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PWE-107 Osteoporosis in Crohn’S Disease Patients Expressing an Autophagy-Related Atg16L1 Gene Variant
  1. N Azzopardi1,
  2. P Ellul1,
  3. C Saliba2,
  4. G Laferla1,
  5. G Grech2
  1. 1Mater dei Hospital
  2. 2University of Malta, Tal Qroqq, Malta


Introduction Osteoporosis is common in Crohn’s disease patients.1 Autophagy genes have so far never being studied as potential risk factors for osteoporosis in Crohn›s disease.

Methods We have analysed the risk for osteoporosis among Crohn’s disease patients expressing the rs2241880 polymorphism of the ATG16L1 gene. Patients diagnosed with Crohn’s disase through histological, radiological and endoscopic findings were recruited. A blood sample for genotyping was taken and a DEXA Bone Density scan was performed in each patient. Genotyping for this variant involved:

  • – DNA extraction

  • – Gradient Polymerase Chain Reaction (PCR)

  • – Quantitative PCR and High Resolution Melt (HRM)

  • – Restriction Fragment Length Polymorphism (RFLP) of PCR product

Results 83 Crohn’s patients were included in the study. Following genotyping, 33 patients were found to have no mutation (wild type), 44 were heterozygous and 6 were homozygous for the rs2241880 variant of the ATG16L1 gene. The table below shows the mean T and Z scores at the hip and spine of patients with the wild type, heterozygous and homozygous variants.

Patients Homozygous for the rs2241880 variant had lower mean T and Z scores at the hip than those Heterozygous or Wild Type. Using t-test, there was no statistical difference between the Homozygous, Heterozygous and Wild Type patients’ hip T scores (p:0.314), Z scores (p:0.441), and spine T scores (p:0.751) and Z scores (p:0.822). Using χ2 test, the relationship between the 3 different variants (homozygous, heterozygous and wild type) and the risk of osteoporosis (T score < –2.5), osteopoenia (T score: –1.0 to –2.5) and normal (Tscore > –1.0) was not statistically significant (p:0.978).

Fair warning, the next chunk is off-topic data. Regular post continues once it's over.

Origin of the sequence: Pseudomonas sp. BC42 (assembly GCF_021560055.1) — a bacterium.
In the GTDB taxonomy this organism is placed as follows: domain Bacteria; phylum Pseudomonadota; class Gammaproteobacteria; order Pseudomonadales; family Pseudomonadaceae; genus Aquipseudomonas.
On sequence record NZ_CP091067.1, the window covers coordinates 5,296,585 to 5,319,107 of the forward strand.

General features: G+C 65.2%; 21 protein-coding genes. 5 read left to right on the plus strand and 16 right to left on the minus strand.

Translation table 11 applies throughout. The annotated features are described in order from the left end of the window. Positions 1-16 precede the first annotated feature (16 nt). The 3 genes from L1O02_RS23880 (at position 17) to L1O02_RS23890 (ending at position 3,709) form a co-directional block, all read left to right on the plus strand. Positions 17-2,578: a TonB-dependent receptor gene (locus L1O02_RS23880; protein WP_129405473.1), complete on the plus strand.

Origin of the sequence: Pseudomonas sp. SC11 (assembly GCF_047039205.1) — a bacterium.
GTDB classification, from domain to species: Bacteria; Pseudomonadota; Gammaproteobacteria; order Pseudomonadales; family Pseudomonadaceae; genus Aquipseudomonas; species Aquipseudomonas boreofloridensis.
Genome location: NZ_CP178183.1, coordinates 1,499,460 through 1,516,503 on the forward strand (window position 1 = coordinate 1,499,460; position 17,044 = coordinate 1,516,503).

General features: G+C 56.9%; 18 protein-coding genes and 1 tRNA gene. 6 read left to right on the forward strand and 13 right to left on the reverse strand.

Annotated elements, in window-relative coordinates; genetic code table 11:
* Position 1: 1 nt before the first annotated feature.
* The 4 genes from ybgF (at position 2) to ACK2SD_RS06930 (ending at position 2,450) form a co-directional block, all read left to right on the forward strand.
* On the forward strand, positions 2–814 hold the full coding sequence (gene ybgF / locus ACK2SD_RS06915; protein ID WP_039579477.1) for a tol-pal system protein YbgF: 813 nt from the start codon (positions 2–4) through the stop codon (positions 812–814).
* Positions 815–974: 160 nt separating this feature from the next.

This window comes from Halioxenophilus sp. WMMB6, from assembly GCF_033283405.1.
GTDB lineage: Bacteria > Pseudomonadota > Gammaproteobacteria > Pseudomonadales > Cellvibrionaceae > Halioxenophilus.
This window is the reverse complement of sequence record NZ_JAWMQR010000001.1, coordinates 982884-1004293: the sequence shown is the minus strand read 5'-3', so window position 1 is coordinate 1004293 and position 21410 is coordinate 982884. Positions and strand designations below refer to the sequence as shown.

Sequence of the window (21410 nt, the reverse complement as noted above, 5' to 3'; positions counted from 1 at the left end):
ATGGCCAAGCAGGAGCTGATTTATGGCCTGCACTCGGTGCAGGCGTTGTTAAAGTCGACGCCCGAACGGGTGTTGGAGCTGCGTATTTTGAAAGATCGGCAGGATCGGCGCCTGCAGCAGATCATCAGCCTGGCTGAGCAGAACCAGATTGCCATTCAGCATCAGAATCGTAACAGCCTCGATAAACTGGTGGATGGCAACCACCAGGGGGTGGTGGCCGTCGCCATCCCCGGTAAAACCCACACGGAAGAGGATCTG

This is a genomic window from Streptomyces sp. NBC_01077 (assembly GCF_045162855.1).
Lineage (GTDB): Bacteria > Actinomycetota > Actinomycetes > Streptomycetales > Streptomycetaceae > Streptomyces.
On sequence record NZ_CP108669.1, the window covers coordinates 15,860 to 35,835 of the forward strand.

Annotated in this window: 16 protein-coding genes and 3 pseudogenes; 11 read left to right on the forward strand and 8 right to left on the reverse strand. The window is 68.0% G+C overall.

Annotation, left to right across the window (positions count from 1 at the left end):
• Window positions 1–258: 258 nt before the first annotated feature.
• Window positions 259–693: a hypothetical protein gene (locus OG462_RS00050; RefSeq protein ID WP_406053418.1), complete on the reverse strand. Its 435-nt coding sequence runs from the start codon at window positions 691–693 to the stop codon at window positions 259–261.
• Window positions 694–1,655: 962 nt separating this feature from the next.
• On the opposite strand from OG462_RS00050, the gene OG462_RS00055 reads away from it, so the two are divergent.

Conclusion We found no significant difference between the T and Z scores of patients with ATG16L1 Homozygous, Heterozygous and Wild Type alleles. However, there is a trend in the mean T and Z scores at the hip with lower scores in patients with Heterozygous/Homozygous alleles. Such a trend is not present in the spine. While the authors can offer no explanation for this difference, studies on larger populations are needed to better investigate the relationship between ATG16L1 mutations and the risk of osteoporosis.

Abstract PWE-107 Table

Disclosure of Interest None Declared.


  1. Lewis NR, Scott BB. British Society Guidelines for osteoporosis in inflammatory bowel disease and celiac diseas. BSG guidelines in Gastroenterology. June 2007; 1–12.

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